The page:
Melissa Kaplan's
Herp Care Collection
Last updated January 1, 2014

Leopard and African Fat-Tailed Gecko Breeding, Egg Laying and Incubation

©1997 Melissa Kaplan


This document does not discuss basic care, only that related to the laying and incubation of eggs. For care information, please see the articles on leopard gecko care and fat-tailed care in the list of lizard care documents.


Feeding And Supplementation
Offer vitamin- and calcium-coated food to females daily or every other day during breeding season. Pink mice are also good food for them.


Laying Eggs
Females may lay several clutches of two eggs each during the breeding season; occasionally, single eggs are laid. Geckos which are very healthy and well cared for may lay as many as 8 times during the year, but fertility decreases with age. Very young geckos are also not as fertile. Older leopard geckos may stop producing any eggs during their last years.

The developing eggs will be seen as bulges on their sides. There are two ways to set up an egg laying place for them. One is to daily mist one area of the substrate so that the medium is slightly damp and check the area a couple times a day for eggs. Another method, and one that is a little safer for the egg, is to construct an egging container made of a plastic container half filled with damp (but not wet) vermiculite or sphagnum moss. Cut a hole in the side of the container just above the level of the damp vermiculite or moss; make it big enough for the gecko to enter and leave. (This is container is a great way to provide an area of humidity at all times for the geckos - it is also called a humidity retreat box. If you are already using one, check it for eggs when you see that your female is gravid.) The egg laying/humidity retreat box is better for the egg as it is less likely to dry out before you find it and it won't get accidentally stepped on by the geckos or nibbled on by prey.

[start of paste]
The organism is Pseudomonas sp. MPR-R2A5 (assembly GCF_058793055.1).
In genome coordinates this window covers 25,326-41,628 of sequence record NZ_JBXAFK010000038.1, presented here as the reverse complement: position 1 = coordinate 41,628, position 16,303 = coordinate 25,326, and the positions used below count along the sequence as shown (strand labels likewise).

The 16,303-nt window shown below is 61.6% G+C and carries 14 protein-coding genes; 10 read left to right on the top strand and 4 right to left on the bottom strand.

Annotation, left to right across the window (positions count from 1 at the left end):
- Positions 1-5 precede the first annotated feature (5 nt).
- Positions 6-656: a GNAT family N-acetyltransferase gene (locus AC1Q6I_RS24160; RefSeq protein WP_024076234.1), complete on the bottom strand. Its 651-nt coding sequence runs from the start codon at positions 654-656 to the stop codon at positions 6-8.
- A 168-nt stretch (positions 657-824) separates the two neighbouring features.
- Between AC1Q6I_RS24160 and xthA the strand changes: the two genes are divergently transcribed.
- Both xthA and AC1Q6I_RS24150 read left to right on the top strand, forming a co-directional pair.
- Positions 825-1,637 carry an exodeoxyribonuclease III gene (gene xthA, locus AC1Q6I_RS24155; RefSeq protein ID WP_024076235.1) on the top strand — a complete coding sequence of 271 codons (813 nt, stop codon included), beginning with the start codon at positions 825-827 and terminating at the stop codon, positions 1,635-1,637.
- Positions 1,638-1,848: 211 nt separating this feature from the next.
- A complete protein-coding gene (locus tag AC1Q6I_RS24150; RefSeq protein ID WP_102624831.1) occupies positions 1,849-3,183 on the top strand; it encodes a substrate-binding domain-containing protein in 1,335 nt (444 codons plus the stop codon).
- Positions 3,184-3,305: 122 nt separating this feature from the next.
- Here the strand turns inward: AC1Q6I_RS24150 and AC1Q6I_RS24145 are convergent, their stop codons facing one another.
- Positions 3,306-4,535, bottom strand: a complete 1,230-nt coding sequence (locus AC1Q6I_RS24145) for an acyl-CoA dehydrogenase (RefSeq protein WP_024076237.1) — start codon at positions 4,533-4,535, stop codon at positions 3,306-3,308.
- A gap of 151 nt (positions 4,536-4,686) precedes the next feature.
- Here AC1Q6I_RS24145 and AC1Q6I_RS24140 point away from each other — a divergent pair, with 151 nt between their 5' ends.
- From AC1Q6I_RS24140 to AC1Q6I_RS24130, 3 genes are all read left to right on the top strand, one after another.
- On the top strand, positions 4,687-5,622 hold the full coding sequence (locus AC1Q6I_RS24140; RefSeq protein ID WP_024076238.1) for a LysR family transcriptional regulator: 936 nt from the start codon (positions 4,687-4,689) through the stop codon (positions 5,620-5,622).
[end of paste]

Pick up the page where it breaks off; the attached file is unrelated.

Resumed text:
Freshly laid eggs are slightly sticky. If the egg is fertile, it will firm up, becoming rapidly turgid, and will will feel slightly chalky to the touch.

Infertile eggs are thin and soft.


Incubating The Eggs
You need to strike the right balance between a properly humid environment and it being too wet. Combine 6 parts vermiculite with 4 parts water so that the vermiculite is just barely moistened. Without changing how the eggs were laid, place them carefully into the moistened vermiculite, half burying them in the medium. Place a small container of water into the vermiculite too to help keep the humidity up.

A second method is to cut a piece of foam rubber to line a plastic box. Pour enough water into the box so that the foam is saturated and water just covers it. Place small dishes, lined with dampened vermiculite or paper towel, on the wetted foam, and place eggs in the small dishes. Cover the dishes with a layer of dampened paper towels.